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                                             Diana Nelson Jones/Post-Gazette  

Stephen Hughes, in background, brought youth from NDiana Nelson Jones/Post-Gazetteorthern Ireland to the Hill District for an exchange program. He's working with Davon Brown, digging weeds at Pittsburgh Weil PreK-5.

Hill District groups are planning and fundraising now to send 10 teenagers from the neighborhood to Ireland next summer. It would be the first trip for local youth in an exchange that has brought teenagers from Northern Ireland to the Hill for three years.

Sponsored by a youth organization in Dundonald, a town near Belfast, this year’s group was here last week to perform a variety of services — packing bags of food to distribute to needy children for the non-profit Focus, varnishing a pergola, digging up weeds and mulching in a garden at Pittsburgh Weil Pre-K-5.

The Hill-Dundonald relationship has offered many rich experiences but no greater lesson than that “the situations our children deal with may not be much different than theirs,” said Emma Lucas-Darby, a member of the Hill House Association’s board and one of the trip’s coordinators. “We want our children to be global citizens and to have international experience.”

Jeffrey Anderson, chief operating officer at the Hill House Association, said a 10-day trip for 10 youth and five chaperones will cost $65,000.

“Very few kids from underserved areas get an opportunity to travel abroad,” he said. “The kids in [Dundonald] understand this and are raising funds on their end.”

Numerous organizations have played a role in this exchange — the Hill District Education Council, the Hill District Consensus Group, the Ujamaa Collective, the Hill House Association and the locally based Amizade International, an organization that helps to enable field service learning in 12 countries.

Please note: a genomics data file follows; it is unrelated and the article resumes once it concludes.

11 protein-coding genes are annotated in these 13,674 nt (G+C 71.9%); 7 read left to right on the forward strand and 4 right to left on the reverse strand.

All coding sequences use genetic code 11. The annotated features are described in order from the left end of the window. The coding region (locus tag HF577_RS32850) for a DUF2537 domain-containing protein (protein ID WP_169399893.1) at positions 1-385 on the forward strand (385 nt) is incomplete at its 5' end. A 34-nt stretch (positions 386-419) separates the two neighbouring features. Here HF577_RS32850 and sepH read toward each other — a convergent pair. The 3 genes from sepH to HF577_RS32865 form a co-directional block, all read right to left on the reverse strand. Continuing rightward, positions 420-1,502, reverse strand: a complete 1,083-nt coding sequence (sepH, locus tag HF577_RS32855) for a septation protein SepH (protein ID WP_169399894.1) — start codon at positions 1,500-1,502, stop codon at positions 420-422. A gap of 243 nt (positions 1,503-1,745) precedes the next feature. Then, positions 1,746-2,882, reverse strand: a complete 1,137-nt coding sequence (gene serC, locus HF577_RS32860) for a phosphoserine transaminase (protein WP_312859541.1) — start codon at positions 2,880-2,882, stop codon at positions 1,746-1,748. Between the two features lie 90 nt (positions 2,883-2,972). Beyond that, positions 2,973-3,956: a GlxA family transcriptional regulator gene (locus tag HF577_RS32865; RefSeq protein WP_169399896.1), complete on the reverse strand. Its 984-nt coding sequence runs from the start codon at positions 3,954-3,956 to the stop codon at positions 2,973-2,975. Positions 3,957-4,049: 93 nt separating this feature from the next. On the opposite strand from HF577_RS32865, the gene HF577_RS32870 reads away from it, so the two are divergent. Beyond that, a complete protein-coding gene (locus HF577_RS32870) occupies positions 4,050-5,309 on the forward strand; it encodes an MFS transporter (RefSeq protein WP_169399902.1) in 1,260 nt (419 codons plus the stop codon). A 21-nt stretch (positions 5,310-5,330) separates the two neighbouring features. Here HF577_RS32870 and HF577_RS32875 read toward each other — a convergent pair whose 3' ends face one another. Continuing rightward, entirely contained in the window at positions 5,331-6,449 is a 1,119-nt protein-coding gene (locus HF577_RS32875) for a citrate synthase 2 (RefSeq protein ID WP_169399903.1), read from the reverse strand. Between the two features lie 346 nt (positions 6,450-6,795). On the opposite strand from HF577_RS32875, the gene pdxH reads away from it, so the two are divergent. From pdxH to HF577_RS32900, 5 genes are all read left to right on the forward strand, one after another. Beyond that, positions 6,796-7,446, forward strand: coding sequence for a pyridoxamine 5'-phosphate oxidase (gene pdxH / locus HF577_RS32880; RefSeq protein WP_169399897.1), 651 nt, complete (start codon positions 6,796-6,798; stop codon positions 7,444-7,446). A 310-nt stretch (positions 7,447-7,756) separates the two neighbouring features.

Stephen Hughes coordinates the trip for the Northern Irish youth he accompanies.

“The Hill District has so much to teach us,” he said. “There is good community development work, and work with young people. But the underlying motivation we all have is peace building.” Referring to the three decades of conflict in Northern Ireland known as the Troubles, “We have had sectarian conflict, and a lot of our kids have had narrow life experiences. It is important that we challenge negative attitudes.”

He said the trip organizers intentionally pair Protestant and Catholic youth to work on projects — an exchange within an exchange. Before they can mix with black children in America, they have to cut through biases and suspicions that caused decades of violence where they live.

I am reminded of a presentation English Burton made at a North Side meeting recently as one of the founders of the North Side Old Timers. A group of longtime North Side residents forged the group in 2007 in response to gun violence.

“These are the streets we grew up on,” Mr. Burton said. “These are our streets, and we can’t condone this violence.”

He said the Old Timers have raised money to take North Side youth roller skating every month and for yearly visits to the Pro Football Hall of Fame in Canton, Ohio. Before the kids get on buses to go, he said, they signify boundaries by standing in packs.

“We put them on the bus with somebody they don’t know,” he said. “They say, ‘Noo, we ain’t...’ but we make them. We tell them, ‘You got a two-hour ride and you’re going to make a friend.’ ”

If you are loaded with fear and suspicion, befriending someone your peers dis can be as challenging as crossing an ocean. Children won’t do this without shepherds, and without shepherds, they will be cheated out of a life of social consciousness.

“If you can change the way a kid thinks about another kid,” said Mr. Burton, “you can change the way he acts with another kid.”

To contribute, contact Mr. Anderson at or 412-392-4474. Checks to the Hill House Association can be sent to the attention of Jeffrey Anderson at Hill House Association, 1835 Centre Ave., Pittsburgh PA 15219.

Diana Nelson Jones: or 412-263-1626.

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Date Published: 
Tuesday, November 4, 2014 | 412-765-1820 |

Serving the Greater Hill District of Pittsburgh, PA